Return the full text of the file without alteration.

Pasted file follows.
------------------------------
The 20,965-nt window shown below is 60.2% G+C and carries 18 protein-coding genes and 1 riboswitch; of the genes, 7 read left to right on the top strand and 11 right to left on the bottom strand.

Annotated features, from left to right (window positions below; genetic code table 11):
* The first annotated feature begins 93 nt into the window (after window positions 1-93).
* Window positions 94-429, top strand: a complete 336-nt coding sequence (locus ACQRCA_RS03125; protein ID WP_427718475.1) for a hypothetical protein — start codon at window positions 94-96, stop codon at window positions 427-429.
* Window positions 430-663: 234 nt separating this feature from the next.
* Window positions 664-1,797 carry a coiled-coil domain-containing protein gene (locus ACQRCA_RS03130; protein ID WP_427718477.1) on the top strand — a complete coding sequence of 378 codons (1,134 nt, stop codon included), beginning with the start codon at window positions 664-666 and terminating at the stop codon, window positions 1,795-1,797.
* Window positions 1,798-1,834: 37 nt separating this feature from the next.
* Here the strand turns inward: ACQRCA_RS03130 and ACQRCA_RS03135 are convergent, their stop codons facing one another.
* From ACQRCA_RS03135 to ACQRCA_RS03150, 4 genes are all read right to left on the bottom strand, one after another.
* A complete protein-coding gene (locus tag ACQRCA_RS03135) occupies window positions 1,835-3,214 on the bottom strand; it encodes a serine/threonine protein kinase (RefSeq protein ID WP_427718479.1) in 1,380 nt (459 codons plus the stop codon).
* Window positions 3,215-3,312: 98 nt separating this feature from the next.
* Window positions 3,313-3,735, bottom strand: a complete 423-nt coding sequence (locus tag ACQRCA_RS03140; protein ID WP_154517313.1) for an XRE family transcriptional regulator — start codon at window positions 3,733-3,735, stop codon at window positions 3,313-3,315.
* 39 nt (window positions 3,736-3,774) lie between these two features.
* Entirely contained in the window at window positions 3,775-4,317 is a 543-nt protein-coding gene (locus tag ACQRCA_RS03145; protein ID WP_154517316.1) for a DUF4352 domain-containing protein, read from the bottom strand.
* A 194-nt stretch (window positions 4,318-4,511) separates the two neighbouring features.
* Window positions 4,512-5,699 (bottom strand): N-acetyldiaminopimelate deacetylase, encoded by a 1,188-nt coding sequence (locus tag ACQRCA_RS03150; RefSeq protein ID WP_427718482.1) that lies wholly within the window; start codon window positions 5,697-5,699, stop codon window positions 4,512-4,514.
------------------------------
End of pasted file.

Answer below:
The 20,965-nt window shown below is 60.2% G+C and carries 18 protein-coding genes and 1 riboswitch; of the genes, 7 read left to right on the top strand and 11 right to left on the bottom strand.

Annotated features, from left to right (window positions below; genetic code table 11):
* The first annotated feature begins 93 nt into the window (after window positions 1-93).
* Window positions 94-429, top strand: a complete 336-nt coding sequence (locus ACQRCA_RS03125; protein ID WP_427718475.1) for a hypothetical protein — start codon at window positions 94-96, stop codon at window positions 427-429.
* Window positions 430-663: 234 nt separating this feature from the next.
* Window positions 664-1,797 carry a coiled-coil domain-containing protein gene (locus ACQRCA_RS03130; protein ID WP_427718477.1) on the top strand — a complete coding sequence of 378 codons (1,134 nt, stop codon included), beginning with the start codon at window positions 664-666 and terminating at the stop codon, window positions 1,795-1,797.
* Window positions 1,798-1,834: 37 nt separating this feature from the next.
* Here the strand turns inward: ACQRCA_RS03130 and ACQRCA_RS03135 are convergent, their stop codons facing one another.
* From ACQRCA_RS03135 to ACQRCA_RS03150, 4 genes are all read right to left on the bottom strand, one after another.
* A complete protein-coding gene (locus tag ACQRCA_RS03135) occupies window positions 1,835-3,214 on the bottom strand; it encodes a serine/threonine protein kinase (RefSeq protein ID WP_427718479.1) in 1,380 nt (459 codons plus the stop codon).
* Window positions 3,215-3,312: 98 nt separating this feature from the next.
* Window positions 3,313-3,735, bottom strand: a complete 423-nt coding sequence (locus tag ACQRCA_RS03140; protein ID WP_154517313.1) for an XRE family transcriptional regulator — start codon at window positions 3,733-3,735, stop codon at window positions 3,313-3,315.
* 39 nt (window positions 3,736-3,774) lie between these two features.
* Entirely contained in the window at window positions 3,775-4,317 is a 543-nt protein-coding gene (locus tag ACQRCA_RS03145; protein ID WP_154517316.1) for a DUF4352 domain-containing protein, read from the bottom strand.
* A 194-nt stretch (window positions 4,318-4,511) separates the two neighbouring features.
* Window positions 4,512-5,699 (bottom strand): N-acetyldiaminopimelate deacetylase, encoded by a 1,188-nt coding sequence (locus tag ACQRCA_RS03150; RefSeq protein ID WP_427718482.1) that lies wholly within the window; start codon window positions 5,697-5,699, stop codon window positions 4,512-4,514.